We saw Mack everywhere spreading joy and hope in Houston and we really did love him, but we had no idea that we had not yet even tapped the surface of his remarkable character. It was not until the rains of hurricane Harvey began falling unrelentingly on our city that we began to truly understand that the inspiration for which we had been searching had been with us all along and his name was Jim Mcingvale, our Mattress Mack.

There was so much desperation when the homes in Houston began to flood. The waters were in the yard one minute and then gushing through walls the next, filling the rooms so quickly that there was little time for thoughts other than baling out to find safety. People understood that they had to flee with little more than the clothes on their backs or they might be hopelessly trapped in very dangerous situations. Many of those whose homes had been so rapidly rendered unsafe lived near the original Gallery Furniture store, and remembering Mack’s history of generosity they turned to him for help because they had no other place to go. Like the Good Samaritan, Mack invited them into his store. He gave them shelter from the storm and turned his place of business into a safe haven where they would have beds on which to find the comfort of sleep. He allowed them to relax in the recliners that he so often featured in his adds. He requested their presence at the solid wood tables for which he was famous where he sated their hunger with food and love. Before long the word was out that Mack had opened his stores for shelter from the storm, all because he understood that it was his duty as a fellow human to render aid in a time of great distress.

Now that the waters have receded and people are attempting to return to normal Mack is making another in his long line of incredible offers of good works. For the next twenty weeks he will provide an entire house of furniture and mattresses to individuals who lost everything in the floods. He is requesting that members of the community nominate worthy candidates for his largesse. What he hasn’t boasted about is the fact that he has already very quietly been donating items from his store. There is no telling what the true extent of his charitable nature has been.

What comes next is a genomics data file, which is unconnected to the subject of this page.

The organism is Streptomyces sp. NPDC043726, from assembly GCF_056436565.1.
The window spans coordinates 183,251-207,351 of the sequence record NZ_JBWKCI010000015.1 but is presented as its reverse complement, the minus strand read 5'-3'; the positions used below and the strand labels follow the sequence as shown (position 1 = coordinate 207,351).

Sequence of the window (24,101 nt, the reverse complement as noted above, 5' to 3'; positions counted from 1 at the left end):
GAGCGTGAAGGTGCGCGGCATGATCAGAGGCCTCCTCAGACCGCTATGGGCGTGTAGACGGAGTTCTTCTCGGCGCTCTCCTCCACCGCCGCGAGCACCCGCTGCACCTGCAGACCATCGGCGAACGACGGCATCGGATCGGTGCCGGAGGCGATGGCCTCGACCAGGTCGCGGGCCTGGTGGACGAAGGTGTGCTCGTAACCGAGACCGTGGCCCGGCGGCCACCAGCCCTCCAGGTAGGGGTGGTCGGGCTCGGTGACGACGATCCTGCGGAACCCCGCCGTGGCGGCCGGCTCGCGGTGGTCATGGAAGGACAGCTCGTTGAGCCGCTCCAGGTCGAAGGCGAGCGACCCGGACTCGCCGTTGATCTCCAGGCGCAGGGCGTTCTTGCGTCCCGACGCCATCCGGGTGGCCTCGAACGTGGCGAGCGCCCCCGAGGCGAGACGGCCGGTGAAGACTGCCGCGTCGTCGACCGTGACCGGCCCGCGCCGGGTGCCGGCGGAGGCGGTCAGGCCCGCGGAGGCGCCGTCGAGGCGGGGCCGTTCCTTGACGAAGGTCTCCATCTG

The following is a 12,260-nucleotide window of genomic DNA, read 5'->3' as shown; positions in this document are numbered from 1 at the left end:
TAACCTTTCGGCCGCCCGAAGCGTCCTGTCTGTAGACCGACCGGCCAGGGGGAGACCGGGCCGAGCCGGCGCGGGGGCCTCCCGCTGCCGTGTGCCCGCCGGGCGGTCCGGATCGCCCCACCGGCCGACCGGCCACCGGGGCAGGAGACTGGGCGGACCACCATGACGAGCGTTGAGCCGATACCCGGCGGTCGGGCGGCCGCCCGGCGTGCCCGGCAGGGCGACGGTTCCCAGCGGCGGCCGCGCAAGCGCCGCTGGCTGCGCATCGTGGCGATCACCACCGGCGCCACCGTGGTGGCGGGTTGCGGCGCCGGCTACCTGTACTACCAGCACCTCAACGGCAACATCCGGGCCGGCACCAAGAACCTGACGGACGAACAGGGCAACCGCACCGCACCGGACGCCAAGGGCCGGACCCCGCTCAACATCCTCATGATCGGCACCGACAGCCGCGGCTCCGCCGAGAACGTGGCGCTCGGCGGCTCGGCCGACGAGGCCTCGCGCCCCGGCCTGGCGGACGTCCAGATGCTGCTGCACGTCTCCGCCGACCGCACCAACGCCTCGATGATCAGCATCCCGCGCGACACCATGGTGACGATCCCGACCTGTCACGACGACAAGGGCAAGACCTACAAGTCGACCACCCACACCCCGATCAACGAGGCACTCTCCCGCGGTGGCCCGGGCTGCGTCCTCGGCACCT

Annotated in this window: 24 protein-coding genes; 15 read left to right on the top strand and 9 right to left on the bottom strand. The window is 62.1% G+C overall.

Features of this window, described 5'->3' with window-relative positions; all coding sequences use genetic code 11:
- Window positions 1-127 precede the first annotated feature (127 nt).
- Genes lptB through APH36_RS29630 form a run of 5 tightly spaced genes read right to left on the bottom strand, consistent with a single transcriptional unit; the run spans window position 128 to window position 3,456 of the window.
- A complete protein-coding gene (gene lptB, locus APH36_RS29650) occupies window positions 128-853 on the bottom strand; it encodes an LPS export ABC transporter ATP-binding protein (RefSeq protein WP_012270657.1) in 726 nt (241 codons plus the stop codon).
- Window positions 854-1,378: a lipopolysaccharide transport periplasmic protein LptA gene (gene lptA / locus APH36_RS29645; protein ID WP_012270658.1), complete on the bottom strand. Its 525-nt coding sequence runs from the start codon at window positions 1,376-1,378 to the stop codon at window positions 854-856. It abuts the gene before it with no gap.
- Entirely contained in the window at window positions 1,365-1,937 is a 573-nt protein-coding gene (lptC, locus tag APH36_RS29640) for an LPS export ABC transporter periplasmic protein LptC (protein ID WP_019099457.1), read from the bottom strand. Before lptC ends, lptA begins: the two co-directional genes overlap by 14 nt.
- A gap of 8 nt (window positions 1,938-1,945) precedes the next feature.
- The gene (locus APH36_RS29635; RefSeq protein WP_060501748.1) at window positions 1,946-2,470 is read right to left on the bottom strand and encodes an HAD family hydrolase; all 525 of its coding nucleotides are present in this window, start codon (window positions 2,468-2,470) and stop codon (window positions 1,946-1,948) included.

Jim Mcingvale is the good soul for whom we have been waiting. He is the man who has been a bright light in a world that might otherwise have seemed so dark. He demonstrates the goodness of the human heart day in and day out and we love him. Mack himself will tell you that he is not a hero or a perfect man, but what he is to all of us is a representation of the most positive values that we all seek and cherish. He embodies the qualities of the kind of person that we want to be. We are so glad that he is among us, showing us how to be compassionate and what it means to live a life of purpose. Jim Mcingvale, aka Mattress Mack, is our hero.